BUNDU-Sowie Headpieces of the Sande Society of West Africa

March 23, 2012 | Queensborough Community College

Location: QCC Art Gallery, Queensborough Community College
222-05 56th Avenue, Bayside, NY 11364
Exhibit Opening: April 19, 2012 6pm – 9 pm
On view: April 19, 2012 – June 29, 2012
Contact: Faustino Quintanilla – Director fquintanilla@qcc.cuny.edu
Tel: 718-631-6396 Fax: 718-631-6620
Alice Doyle – Assistant Director of Public Relations, adoyle@qcc.cuny.edu Tel: 718-281-5591
QCC Art Gallery Website: qcc.cuny.edu/artgallery

BUNDU – Sowei headpieces of the Sande Society of West Africa is the title of this exceptional exhibition and the scholarly book that accompanies it. The Bundu or Sande Society is a pan-African Association of women found among several West African groups in Guinea, Liberia, and Sierra Leone. It educates and initiates young girls so as to enable them to assume their place in an adult society as wives and mothers and as social, economic, and political leaders. Entry into this society confers not only political power, but also introduces members to the association’s role in promoting wellness and treating disease. As a result, it is also a medicine society that employs both spiritual and physical therapies to help those in need, especially women and children.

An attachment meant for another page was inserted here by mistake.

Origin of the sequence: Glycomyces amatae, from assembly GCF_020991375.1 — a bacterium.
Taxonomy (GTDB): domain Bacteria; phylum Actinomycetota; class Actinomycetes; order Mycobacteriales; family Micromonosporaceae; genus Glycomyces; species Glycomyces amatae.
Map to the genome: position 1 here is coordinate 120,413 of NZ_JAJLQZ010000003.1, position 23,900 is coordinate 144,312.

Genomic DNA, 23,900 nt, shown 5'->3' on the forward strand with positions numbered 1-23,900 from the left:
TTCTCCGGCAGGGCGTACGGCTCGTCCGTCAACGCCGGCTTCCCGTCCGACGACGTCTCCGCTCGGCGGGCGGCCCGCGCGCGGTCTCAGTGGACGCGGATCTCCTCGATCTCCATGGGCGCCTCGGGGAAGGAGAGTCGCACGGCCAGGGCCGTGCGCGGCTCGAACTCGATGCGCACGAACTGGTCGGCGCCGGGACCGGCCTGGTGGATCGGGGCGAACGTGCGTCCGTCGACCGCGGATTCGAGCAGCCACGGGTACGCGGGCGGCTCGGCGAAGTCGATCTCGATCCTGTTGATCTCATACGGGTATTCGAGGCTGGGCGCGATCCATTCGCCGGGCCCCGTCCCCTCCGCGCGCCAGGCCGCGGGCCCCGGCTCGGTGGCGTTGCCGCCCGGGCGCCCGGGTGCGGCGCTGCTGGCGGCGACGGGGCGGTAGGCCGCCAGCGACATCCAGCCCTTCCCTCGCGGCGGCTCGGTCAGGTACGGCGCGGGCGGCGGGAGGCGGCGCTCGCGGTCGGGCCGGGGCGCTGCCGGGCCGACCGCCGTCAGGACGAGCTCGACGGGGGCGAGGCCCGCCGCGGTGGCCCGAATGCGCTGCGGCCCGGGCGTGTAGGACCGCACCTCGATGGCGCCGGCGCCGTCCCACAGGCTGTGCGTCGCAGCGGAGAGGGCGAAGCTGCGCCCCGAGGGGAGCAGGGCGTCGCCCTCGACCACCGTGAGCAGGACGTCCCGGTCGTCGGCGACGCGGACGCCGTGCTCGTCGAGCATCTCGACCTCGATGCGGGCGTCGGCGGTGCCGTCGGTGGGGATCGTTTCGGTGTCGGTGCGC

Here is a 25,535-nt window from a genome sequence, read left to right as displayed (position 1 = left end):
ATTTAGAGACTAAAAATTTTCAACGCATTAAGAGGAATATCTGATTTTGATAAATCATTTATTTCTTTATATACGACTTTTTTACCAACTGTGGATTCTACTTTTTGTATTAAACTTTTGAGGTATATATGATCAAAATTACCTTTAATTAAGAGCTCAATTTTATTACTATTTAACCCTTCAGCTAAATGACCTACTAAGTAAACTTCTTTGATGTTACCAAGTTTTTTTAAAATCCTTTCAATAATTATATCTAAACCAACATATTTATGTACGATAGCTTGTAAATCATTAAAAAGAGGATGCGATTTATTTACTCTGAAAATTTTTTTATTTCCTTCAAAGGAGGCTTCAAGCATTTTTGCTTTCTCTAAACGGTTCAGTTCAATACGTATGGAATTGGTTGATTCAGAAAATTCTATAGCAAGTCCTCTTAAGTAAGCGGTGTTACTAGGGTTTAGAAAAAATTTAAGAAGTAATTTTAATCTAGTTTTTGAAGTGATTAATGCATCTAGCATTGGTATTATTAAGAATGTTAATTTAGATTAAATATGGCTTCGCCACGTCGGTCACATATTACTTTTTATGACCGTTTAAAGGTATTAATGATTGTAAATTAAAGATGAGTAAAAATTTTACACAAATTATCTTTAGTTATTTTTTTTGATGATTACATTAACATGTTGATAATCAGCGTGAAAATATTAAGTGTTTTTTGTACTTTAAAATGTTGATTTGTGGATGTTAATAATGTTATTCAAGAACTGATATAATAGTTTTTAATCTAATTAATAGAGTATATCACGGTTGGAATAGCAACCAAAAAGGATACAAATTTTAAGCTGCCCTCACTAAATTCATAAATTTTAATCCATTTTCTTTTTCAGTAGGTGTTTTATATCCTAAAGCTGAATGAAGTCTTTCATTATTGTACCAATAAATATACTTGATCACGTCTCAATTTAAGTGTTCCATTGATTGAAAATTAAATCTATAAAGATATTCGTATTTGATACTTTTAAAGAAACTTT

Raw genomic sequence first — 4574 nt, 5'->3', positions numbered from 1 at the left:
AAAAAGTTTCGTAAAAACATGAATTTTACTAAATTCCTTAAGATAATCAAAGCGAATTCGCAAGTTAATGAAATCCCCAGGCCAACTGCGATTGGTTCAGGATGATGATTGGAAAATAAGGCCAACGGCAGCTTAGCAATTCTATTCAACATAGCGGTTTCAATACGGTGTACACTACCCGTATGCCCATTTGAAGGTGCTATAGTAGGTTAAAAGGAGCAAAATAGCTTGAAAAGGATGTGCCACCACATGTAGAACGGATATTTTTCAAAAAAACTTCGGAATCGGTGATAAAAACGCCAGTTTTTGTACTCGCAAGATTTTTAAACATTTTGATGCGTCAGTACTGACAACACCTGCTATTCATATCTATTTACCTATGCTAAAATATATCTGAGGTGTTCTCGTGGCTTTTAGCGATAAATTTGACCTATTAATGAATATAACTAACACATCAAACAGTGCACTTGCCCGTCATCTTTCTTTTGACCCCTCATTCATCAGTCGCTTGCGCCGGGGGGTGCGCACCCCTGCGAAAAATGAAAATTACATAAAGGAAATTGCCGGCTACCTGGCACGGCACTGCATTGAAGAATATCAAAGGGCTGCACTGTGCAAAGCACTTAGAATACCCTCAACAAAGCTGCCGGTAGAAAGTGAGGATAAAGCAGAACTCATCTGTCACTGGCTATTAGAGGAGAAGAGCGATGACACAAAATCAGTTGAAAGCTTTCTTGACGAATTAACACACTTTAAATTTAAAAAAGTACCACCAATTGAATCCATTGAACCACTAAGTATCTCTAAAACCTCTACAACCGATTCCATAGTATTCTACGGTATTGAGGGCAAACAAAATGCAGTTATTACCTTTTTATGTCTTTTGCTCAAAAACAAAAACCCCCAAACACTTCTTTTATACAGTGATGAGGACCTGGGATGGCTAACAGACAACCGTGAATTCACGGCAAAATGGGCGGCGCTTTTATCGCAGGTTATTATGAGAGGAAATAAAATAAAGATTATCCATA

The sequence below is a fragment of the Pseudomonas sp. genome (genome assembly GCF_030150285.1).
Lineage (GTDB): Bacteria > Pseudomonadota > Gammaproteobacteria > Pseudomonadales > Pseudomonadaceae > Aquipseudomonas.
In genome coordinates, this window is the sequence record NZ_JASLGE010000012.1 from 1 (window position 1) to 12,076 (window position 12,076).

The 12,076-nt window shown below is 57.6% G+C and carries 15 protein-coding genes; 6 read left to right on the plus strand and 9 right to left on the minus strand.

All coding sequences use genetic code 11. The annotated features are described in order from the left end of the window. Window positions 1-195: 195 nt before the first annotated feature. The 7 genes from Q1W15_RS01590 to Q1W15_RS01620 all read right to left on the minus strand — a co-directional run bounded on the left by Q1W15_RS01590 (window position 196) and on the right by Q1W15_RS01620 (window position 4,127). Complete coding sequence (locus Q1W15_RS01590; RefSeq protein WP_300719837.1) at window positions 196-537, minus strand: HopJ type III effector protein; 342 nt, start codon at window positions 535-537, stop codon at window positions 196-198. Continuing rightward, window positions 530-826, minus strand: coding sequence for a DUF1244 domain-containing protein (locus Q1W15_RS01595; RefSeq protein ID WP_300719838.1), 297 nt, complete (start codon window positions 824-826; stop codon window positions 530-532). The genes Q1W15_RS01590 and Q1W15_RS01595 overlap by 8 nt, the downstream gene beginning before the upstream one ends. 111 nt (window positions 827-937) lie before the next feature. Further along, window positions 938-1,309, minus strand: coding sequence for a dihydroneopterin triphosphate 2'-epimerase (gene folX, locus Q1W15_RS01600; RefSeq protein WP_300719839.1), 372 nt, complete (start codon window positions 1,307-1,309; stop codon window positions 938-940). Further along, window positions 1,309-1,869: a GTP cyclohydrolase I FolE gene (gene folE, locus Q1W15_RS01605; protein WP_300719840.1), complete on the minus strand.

The headpieces of the Sande Society, also known as sowei helmet masks, are unique in sub-Sahara Africa in that they are the only ones worn by women. This exhibition presents sixty sculptures that display the wonderful stylistic diversity of these masks among the Bassa, Gola, Mende, and Vai peoples of Africa.

The book that accompanies the exhibition is an outstanding ethnographic contribution to the understanding of this society and its sculptural expressions. This volume is authored by two Africanist scholars, Gavin H. Imperato and Pascal James Imperato, both with extensive field research experience in Africa.

The QCC Art Gallery, an educational and cultural resource for the Queensborough Community College, as well as for all New York City and Long Island communities, boasts a superb permanent African Art Collection that has already received critical acclaim from New York Times art critic, Holland Cotter who states, “Queensborough Community College has quietly assembled an impressive collection of African Art…with luck, other university galleries around the country will emulate it.” Over the years, the QCC has installed world-class exhibits of wide-ranging interests such as Post-Modernism paintings, Pre-Columbian Art, sculpture, photography as well as Chinese pottery and works of established and emerging artists.